We turn around, walk out, and begin our descent down the hill back to the car.  My tears are falling fast now as I apologize over and over. I know these tears aren’t just for the fact that it’s my fault we missed this performance (I’m faintly remembering a crumpled chorus letter that noted the time change). I’m feeling the weight of my life, my responsibility to my children. The depth of my love and how any pain they feel is so profoundly my own. How bitter and defining a memory like this could be, how much influence I am bestowed as the one who must navigate through moments like these. But I am so tired. My marriage is fragile. I am feeling more alone than I have ever felt before in my life and I am honestly imagining what it would be like to be on my own. It scares the hell out of me. The tears stream out, the apologies flow. I know, she says, I’m fine, it’s ok. In the car, door closed, seatbelt on, her face wrinkles, those huge brown eyes turn red. She cries. We cry together. I drive on autopilot back toward our house.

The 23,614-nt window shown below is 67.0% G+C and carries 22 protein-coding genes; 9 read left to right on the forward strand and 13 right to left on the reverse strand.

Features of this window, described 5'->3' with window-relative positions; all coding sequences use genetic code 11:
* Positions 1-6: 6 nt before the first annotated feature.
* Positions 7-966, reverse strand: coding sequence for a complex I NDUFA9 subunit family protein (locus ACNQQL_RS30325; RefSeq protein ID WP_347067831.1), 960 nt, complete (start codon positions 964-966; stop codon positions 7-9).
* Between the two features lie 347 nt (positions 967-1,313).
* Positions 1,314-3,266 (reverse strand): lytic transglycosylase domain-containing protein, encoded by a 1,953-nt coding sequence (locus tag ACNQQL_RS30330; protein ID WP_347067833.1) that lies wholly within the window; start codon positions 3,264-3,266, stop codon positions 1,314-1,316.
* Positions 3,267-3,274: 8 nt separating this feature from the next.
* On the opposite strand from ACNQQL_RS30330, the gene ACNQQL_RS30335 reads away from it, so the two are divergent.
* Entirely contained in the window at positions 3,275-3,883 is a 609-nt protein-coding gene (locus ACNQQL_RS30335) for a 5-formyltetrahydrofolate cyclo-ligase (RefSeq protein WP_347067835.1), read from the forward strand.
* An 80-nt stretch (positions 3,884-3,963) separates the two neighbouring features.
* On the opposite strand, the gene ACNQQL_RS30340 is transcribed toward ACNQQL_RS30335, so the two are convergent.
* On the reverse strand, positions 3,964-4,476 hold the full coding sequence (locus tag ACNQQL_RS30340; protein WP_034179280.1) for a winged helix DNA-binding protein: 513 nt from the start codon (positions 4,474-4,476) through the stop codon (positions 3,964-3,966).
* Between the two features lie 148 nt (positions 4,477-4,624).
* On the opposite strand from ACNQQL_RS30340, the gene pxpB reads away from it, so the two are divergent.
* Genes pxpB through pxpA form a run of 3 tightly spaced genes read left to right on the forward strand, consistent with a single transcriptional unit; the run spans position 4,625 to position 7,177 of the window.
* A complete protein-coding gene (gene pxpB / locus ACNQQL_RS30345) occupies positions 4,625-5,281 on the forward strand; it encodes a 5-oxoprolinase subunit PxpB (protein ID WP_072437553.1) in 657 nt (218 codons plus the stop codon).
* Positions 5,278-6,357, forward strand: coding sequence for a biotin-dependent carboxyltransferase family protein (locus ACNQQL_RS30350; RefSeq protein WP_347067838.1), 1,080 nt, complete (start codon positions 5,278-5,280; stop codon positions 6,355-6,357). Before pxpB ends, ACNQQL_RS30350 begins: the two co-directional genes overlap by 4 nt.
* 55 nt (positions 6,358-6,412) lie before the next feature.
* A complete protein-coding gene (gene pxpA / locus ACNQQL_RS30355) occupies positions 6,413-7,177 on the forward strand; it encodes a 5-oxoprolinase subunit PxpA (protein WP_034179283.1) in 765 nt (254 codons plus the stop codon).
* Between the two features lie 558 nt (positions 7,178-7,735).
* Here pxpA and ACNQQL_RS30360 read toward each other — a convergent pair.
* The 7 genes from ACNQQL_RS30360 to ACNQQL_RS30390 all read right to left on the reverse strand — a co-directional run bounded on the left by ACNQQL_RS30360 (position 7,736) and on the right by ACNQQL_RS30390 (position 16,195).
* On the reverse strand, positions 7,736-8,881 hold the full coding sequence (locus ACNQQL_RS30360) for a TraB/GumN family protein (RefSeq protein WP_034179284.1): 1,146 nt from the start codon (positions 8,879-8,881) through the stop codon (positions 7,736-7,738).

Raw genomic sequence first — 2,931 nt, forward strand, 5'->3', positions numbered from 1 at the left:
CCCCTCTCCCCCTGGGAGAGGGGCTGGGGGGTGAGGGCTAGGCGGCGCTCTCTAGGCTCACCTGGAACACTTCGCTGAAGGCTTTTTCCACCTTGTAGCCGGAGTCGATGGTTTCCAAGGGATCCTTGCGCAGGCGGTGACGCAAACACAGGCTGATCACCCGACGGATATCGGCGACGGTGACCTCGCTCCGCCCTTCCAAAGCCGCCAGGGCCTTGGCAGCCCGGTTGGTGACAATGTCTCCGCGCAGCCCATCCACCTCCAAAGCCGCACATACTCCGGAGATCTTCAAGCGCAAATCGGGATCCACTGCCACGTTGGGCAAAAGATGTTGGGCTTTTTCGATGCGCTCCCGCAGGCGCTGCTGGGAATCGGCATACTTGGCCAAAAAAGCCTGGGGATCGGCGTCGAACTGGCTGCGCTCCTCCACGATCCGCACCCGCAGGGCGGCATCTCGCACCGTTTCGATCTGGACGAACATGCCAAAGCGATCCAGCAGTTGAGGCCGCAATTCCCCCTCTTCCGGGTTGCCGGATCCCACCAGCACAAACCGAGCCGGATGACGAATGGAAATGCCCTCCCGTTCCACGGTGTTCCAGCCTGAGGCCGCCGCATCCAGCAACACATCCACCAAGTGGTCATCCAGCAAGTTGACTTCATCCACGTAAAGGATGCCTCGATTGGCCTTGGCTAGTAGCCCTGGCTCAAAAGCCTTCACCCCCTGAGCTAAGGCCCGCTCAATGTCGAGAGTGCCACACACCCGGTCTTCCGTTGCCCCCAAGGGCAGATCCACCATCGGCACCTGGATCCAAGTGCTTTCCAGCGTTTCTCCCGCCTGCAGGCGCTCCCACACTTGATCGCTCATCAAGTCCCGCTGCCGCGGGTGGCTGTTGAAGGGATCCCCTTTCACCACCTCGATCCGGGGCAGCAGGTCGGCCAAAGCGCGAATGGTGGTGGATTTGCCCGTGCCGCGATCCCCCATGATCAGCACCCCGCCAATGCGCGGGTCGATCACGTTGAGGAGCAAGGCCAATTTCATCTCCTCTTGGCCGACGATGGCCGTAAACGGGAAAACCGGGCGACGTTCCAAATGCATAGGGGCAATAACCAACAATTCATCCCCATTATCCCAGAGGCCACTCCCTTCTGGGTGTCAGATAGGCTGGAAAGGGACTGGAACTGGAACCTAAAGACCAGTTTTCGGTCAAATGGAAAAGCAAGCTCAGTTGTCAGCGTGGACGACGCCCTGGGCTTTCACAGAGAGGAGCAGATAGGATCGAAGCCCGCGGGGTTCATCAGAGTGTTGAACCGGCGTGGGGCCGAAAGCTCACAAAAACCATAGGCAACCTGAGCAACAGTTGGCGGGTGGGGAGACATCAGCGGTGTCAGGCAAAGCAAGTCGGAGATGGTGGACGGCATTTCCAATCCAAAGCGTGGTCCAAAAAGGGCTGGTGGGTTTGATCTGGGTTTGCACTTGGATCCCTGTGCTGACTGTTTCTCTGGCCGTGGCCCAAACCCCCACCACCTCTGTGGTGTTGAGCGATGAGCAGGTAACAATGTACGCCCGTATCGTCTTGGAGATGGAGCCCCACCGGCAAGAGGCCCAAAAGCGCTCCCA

As we exit the freeway, I’m offering for her to name anything she’d like to do with the rest of the afternoon. She offers a faint, curt “nothing.” I inhale and feel into my heavy heart.

And then something rises up in me, something strong, fierce, and bold.  That part of myself that wants to be a cliff diver, spontaneous, free.

“Even riding roller coasters?”


I say, “I want you to remember this as a day where one bad memory was overshadowed by a GREAT one. So let’s go to Magic Mountain. You’ve been asking for me to take you there and now seems like the perfect time.”